Media Release: SANParks reports on leopard attack incident at Kruger National Park
FOLLOWING an incident on September 14, 2003 in which a leopard attacked a tour guide near Nsemani Dam in the Kruger National Park ; South African National Parks (SANParks) carried out an internal investigation to determine the circumstances surrounding the attack.
Evidence was collected and studied from eyewitnesses including the tour guide, Mr Henry van Eck from Safaris Direct in Nelspruit , Mpumalanga . The SABC environment programme, 50/50, also made video footage from the incident available to SANParks.
SANParks has concluded from the investigation that the leopard was accustomed to humans - possibly from having been fed before. Our investigation has also found that there was no evidence to suggest that the leopard was injured at the time when it was put down - about half an hour after it had bitten Mr Van Eck on his left leg.
SANParks would like to point out that there was no conclusive evidence found to suggest that the animal was provoked prior to the attack. There was also no evidence found to support the contention that it had been run over by a tourist vehicle as had previously been reported.
As a result of the fact the leopard had already bitten Mr Van Eck, the game ranger, a South African National Parks staff member, acted correctly in putting the animal down as it was by then a threat to the safety of guests and staff. The game ranger acted on instruction from the regional ranger.
Says Dr Freek Venter, SANParks head of conservation services: "When an animal becomes a problem and a danger to our guests, our policy is to destroy such an animal.
"We had no option but to shoot the animal. It had actually bitten a person and we had no guarantee it would not do it again. It was so habituated that it would have been dangerous to other tourists in the future," said Dr Venter.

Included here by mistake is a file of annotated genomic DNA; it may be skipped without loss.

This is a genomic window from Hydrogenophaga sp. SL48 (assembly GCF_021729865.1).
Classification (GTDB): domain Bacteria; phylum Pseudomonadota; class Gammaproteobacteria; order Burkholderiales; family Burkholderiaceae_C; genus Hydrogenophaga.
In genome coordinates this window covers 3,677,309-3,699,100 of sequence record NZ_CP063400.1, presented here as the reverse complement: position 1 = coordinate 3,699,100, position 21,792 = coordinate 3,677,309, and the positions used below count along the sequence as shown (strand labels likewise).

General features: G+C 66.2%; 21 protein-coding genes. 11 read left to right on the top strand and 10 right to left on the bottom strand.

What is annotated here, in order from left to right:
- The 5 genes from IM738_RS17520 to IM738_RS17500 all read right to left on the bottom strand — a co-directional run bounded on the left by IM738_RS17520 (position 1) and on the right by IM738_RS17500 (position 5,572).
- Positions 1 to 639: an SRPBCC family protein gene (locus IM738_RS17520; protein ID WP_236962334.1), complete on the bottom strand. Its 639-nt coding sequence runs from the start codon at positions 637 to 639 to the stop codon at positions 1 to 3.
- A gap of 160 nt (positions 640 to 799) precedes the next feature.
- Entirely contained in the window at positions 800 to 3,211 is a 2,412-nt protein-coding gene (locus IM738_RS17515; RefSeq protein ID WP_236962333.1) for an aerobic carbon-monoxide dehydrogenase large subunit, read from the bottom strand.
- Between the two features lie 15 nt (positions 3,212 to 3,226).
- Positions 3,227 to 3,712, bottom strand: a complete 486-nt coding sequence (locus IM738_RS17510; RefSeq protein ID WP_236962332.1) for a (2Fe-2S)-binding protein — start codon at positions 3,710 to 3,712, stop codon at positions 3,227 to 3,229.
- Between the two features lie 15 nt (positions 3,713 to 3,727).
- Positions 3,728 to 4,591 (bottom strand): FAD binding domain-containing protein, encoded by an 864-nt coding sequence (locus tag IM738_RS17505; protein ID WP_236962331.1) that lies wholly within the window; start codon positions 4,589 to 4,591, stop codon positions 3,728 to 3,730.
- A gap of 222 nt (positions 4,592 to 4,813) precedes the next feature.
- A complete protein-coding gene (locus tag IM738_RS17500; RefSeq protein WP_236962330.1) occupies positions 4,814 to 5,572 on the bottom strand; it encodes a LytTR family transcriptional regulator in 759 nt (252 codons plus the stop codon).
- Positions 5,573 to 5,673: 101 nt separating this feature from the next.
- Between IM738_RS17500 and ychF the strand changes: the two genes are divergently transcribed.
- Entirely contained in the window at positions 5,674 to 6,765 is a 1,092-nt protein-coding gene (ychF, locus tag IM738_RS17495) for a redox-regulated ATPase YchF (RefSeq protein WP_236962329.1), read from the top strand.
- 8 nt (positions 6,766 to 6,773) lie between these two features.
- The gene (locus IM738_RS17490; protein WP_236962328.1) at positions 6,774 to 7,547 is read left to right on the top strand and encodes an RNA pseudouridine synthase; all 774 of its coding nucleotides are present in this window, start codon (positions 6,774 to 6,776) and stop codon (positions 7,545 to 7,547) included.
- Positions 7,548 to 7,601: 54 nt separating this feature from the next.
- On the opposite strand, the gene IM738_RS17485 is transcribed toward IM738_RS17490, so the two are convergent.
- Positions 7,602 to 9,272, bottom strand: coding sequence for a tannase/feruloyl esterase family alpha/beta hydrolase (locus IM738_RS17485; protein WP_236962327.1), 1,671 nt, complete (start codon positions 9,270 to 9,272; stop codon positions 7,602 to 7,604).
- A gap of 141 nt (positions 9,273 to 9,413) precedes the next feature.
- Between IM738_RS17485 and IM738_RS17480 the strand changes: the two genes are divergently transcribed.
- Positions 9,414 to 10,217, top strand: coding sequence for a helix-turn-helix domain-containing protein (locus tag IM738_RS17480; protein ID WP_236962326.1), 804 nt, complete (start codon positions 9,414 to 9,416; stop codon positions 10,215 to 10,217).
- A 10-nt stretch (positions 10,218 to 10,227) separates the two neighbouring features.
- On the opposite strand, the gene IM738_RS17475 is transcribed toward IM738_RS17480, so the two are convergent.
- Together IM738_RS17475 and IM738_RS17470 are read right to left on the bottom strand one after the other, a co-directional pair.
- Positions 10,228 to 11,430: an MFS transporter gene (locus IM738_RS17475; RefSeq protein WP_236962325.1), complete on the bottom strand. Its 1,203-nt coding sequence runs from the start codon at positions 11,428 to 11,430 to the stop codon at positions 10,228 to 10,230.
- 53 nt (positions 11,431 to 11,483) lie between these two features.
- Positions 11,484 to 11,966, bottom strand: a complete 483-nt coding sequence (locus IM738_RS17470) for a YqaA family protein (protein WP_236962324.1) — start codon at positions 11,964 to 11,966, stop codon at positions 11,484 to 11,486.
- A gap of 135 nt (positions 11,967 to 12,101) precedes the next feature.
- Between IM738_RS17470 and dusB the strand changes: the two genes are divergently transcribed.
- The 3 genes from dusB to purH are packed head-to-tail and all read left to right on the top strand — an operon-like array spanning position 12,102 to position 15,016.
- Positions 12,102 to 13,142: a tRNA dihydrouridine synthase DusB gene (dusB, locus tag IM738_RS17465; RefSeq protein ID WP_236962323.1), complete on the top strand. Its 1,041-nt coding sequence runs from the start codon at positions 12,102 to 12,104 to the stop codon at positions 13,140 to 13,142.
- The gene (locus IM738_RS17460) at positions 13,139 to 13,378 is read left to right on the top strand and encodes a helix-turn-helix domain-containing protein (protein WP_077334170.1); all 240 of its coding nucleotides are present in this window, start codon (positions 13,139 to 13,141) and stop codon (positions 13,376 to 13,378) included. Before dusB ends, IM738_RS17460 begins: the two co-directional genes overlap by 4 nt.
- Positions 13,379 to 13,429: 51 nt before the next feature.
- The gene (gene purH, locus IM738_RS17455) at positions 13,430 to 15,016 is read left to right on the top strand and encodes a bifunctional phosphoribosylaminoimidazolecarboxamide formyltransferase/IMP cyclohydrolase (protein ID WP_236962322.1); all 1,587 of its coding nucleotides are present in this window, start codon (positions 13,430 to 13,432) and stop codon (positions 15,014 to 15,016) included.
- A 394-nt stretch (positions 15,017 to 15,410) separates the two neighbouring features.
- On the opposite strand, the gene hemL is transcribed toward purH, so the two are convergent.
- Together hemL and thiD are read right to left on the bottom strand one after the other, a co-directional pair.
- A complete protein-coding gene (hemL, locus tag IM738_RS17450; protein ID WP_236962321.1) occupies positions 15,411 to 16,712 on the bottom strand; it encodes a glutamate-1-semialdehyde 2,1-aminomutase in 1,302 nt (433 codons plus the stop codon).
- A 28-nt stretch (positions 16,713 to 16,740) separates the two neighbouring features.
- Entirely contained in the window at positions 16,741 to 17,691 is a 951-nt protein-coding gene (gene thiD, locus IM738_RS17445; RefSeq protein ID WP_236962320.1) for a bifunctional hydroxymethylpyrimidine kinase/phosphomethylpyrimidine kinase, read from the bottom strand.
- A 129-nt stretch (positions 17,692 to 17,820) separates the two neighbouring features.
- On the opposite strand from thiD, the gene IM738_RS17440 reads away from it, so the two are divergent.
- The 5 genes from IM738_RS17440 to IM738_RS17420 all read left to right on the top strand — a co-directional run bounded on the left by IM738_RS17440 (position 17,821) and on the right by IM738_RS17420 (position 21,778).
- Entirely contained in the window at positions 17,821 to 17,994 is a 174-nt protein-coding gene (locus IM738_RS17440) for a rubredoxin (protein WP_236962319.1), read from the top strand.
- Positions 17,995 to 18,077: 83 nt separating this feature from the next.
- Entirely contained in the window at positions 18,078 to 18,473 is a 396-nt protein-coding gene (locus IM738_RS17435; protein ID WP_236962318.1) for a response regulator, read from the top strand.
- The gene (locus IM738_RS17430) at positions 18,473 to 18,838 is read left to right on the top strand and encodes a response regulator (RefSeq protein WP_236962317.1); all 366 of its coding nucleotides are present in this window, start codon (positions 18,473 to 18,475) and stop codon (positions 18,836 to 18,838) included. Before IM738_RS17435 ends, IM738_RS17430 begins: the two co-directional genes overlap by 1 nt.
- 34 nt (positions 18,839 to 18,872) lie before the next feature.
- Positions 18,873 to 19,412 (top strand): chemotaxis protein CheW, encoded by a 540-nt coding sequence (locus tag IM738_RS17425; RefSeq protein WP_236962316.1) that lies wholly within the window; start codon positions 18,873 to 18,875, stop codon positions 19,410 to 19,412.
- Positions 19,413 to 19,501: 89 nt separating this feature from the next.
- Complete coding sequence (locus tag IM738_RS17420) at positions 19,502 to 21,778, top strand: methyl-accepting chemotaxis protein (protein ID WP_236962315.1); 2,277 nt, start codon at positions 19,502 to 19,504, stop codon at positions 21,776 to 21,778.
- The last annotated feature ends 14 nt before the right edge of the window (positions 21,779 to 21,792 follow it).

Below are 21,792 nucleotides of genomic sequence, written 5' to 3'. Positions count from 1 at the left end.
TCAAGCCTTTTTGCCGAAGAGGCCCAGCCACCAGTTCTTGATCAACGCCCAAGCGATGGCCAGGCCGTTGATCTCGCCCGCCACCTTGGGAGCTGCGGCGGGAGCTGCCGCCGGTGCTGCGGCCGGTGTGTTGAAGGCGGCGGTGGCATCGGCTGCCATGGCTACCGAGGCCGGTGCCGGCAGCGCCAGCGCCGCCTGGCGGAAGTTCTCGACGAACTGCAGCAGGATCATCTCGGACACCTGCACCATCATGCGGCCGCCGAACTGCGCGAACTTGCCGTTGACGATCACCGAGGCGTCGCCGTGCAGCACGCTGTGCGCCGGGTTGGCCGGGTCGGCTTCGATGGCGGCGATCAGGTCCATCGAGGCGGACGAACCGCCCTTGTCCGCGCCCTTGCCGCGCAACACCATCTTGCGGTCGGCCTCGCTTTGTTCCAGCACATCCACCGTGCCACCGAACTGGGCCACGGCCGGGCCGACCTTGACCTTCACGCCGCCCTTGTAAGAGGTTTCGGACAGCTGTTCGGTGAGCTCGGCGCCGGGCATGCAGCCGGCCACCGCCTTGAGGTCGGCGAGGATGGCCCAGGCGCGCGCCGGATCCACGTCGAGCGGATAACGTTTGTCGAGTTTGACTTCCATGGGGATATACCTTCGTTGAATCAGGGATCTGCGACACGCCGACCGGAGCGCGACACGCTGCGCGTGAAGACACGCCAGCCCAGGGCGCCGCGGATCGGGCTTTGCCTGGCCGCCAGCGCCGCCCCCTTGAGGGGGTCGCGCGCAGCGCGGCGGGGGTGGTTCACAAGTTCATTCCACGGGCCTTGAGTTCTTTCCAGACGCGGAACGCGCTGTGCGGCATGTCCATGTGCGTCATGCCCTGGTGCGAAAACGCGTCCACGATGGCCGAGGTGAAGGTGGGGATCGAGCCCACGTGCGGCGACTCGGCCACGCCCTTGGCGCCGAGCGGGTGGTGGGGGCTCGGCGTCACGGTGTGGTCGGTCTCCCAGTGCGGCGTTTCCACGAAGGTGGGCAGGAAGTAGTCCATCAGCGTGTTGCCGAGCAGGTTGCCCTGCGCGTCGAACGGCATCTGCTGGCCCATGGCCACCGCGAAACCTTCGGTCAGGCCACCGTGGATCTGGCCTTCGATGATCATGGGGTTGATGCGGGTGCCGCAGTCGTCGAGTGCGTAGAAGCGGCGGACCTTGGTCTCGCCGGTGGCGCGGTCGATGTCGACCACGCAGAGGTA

However, SANParks acknowledges that the field ranger did not follow proper professional guidelines in dealing with the matter. SANParks also concedes that the area could have been cleared first and that the game ranger should not have shot the animal in full view of guests.
In the light of these findings, SANParks will review its policies to find best practice methods of dealing with similar incidents.
Further, SANParks would also like to point out that there are numerous incidents in which members of the public and staff members continue to feed animals inside parks in total disregard of warnings against this practice. Animals therefore become familiar with humans and expect to be fed.
SANParks Chief Executive David Mabunda expressed his appreciation to all members of the public who assisted with information during the investigation. He went on to call on guests to heed the advise not to feed animals in the parks as this posed a serious threat to their safety.
"It is unfortunate that the leopard had to be put down, particularly in full view of guests. However, we are satisfied that the game ranger acted accordingly as he suspected the leopard was a threat to guests and staff.
"I would like to make an impassioned plea to visitors in all our national parks to refrain from feeding animals.
This is a dangerous habit. It encourages animals to be habituated and in the process they expect humans to reciprocate this familiarity - even when humans consider them to be threats to their lives," said Mabunda.
Mabunda referred to the December issue of Getaway magazine (Page 19) which showed a picture of a leopard reaching up to a Land Rover full of tourists. The photo was taken at the Sabi Sand Reserve. The Chief Executive of the Field Guides Association of Southern Africa Mr Grant Hine lashed out at this behaviour and said it was unacceptable both from a nature guiding and tourism point of view.
Manager: Media Liaison and PR
South African National Parks
Tel: (012) 426-5203; Cell: 082-746-3529
South African National Parks
Tel: 012-426-5201; Cell: 082-908-2692
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